A recipe for snow

Snow maker

Blow hard: A traditional air-and-water “cannon,” ready to make some flakes. photos by Melissa Cain Smith

Natural snow is created from the water vapor that hovers around in the atmosphere. Cooling temperatures cause the vapor to condense and form clouds. Dirt and other drifting particles offer a nucleus that water molecules can cohere to. When the air is cold enough, the vapor freezes, creating crystals that fall to the earth as snow.

As you know, here in Western North Carolina we’re not blessed with an abundance of the white powdery stuff that, supposedly, is characteristic of mountain winters. Our mild winters, with unseasonably warm bouts, present a constant challenge to those who work the ski slopes — people whose livelihood depends on snow. Thankfully for their sake, technology provides the means to produce manmade snow, allowing the slopes to remain open even on the warmest winter days. To get a feel for what happens when Mother Nature fails to sugarcoat our region, I spoke with Wayne Hoilman, president, general manager and snow-maker for Ski Beech, to learn his daily recipe for snow.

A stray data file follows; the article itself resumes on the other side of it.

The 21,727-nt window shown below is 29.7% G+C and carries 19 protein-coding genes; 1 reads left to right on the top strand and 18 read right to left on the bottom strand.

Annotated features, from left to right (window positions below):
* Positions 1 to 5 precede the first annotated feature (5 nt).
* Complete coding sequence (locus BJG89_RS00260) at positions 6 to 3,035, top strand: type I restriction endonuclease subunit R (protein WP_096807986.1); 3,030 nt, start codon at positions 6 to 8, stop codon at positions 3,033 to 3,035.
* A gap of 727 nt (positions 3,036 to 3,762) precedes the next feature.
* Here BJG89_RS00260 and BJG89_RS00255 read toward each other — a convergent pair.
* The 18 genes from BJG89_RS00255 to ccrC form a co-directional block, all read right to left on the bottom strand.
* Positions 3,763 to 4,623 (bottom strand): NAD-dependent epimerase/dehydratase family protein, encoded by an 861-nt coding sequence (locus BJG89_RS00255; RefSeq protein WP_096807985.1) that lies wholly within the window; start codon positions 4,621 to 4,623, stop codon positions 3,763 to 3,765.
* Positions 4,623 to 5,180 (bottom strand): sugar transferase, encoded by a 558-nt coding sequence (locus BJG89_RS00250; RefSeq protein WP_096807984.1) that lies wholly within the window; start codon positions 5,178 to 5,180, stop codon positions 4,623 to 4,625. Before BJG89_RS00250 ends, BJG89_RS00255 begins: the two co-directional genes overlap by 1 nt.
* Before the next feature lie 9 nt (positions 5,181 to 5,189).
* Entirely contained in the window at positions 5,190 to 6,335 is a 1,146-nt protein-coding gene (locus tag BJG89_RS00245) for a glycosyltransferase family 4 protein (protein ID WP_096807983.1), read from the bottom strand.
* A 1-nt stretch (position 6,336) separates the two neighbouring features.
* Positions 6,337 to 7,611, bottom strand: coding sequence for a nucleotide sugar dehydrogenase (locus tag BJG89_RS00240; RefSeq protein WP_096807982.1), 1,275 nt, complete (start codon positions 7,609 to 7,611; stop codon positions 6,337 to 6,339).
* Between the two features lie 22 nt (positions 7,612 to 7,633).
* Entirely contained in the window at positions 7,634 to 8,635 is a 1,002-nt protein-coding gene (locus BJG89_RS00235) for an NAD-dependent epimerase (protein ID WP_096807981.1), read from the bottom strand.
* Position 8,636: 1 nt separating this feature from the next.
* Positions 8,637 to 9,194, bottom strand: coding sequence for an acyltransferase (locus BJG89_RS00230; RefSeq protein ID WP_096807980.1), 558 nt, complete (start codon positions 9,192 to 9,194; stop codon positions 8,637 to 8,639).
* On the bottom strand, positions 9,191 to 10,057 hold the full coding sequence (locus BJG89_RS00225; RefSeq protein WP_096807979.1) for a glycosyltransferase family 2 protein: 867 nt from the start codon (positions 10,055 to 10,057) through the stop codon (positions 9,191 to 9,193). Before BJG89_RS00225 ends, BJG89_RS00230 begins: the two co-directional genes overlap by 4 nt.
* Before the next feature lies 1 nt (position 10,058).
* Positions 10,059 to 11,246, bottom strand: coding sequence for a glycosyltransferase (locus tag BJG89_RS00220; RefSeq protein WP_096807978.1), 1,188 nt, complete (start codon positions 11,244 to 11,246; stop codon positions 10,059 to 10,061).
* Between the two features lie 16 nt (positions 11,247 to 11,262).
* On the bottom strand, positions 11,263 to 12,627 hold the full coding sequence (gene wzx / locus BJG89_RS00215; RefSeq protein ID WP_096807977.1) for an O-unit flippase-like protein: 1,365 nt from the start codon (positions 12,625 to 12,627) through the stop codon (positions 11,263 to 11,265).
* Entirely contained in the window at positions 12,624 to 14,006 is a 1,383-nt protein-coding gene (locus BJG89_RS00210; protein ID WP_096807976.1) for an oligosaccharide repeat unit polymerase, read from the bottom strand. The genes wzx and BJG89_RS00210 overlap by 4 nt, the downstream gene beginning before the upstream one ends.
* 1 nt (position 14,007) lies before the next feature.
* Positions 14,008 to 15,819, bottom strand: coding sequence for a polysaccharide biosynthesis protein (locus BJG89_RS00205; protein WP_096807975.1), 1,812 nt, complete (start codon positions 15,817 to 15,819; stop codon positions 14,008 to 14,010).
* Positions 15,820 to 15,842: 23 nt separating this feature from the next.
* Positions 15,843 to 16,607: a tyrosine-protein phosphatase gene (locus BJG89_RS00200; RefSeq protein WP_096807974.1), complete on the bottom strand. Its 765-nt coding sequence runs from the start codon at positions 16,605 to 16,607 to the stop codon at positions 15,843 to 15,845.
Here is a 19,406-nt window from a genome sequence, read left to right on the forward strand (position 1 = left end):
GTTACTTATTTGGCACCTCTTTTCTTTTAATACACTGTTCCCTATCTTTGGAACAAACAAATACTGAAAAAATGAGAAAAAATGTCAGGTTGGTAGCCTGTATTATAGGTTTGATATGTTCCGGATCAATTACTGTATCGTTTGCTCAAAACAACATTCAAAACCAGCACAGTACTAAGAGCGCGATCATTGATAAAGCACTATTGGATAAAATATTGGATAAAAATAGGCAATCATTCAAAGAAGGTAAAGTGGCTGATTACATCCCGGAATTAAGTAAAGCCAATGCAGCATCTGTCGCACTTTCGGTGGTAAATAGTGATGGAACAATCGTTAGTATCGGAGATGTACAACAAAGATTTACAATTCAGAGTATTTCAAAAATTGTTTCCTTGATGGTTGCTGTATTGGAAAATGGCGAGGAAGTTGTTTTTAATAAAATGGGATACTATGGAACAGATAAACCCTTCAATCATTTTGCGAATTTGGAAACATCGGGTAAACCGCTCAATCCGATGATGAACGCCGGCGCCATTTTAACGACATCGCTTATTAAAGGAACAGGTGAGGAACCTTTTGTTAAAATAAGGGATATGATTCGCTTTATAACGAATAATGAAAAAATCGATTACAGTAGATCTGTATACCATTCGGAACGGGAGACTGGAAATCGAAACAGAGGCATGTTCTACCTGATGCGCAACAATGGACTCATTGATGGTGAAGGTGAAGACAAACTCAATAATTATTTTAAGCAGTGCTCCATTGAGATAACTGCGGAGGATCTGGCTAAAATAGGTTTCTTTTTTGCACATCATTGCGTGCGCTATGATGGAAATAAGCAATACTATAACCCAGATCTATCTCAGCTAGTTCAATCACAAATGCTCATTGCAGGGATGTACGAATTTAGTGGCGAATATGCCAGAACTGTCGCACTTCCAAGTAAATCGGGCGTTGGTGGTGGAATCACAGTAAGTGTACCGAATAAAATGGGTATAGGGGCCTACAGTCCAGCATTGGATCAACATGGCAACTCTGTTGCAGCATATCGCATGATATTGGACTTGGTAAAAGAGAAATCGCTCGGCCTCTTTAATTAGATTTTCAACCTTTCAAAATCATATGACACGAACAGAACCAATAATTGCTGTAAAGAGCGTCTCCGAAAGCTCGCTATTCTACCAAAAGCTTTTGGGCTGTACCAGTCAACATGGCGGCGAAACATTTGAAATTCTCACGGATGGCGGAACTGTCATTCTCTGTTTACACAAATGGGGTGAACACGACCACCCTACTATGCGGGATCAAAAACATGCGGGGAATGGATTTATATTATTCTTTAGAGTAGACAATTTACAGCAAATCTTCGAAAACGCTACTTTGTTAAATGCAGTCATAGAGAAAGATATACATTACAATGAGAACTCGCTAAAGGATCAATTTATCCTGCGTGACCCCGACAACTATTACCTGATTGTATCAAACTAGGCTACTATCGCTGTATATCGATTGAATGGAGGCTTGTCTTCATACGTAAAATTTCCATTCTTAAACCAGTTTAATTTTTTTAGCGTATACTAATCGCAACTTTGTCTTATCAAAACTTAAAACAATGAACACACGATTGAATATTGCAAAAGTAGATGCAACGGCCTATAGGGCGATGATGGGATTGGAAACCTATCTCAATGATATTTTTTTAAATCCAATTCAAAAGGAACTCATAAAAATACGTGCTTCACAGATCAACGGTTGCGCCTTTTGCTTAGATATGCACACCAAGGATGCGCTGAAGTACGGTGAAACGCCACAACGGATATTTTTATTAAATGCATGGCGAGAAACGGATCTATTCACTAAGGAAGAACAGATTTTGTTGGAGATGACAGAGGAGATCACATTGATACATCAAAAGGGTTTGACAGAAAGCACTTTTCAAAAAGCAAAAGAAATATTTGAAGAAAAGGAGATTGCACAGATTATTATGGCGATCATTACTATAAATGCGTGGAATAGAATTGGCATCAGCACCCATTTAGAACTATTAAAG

Beech Snow

Ski Beech Manager Wayne Hoilman

Heavy metal: Ski Beech Manager Wayne Hoilman shows off the resort’s massive air compressor, used for snow-making.

Ski Beech is located at the apex of the town of Beech Mountain. At 5,506 feet, the town is hailed as the highest community east of the Rockies. Annual snowfall here amounts to about 80 inches, which may sound impressive, but, according to Hoilman, yields only three days per season of natural snow. When you consider the stakes of operating 90 acres of skiable terrain seven days a week through the winter months — a prospect that takes $5 million just to open for the season — well, let’s just say you’d better be able to produce snow. Enter the snow machines …

If you’ve ever been skiing, you’ve undoubtedly seen these machines blasting snow across the slopes. Machine-made snow is essentially the same as natural snow. Air and water are the basic components, but the process is expedited by using a natural, proprietary protein called Snowmax that serves as the “nucleator” for bonding water molecules.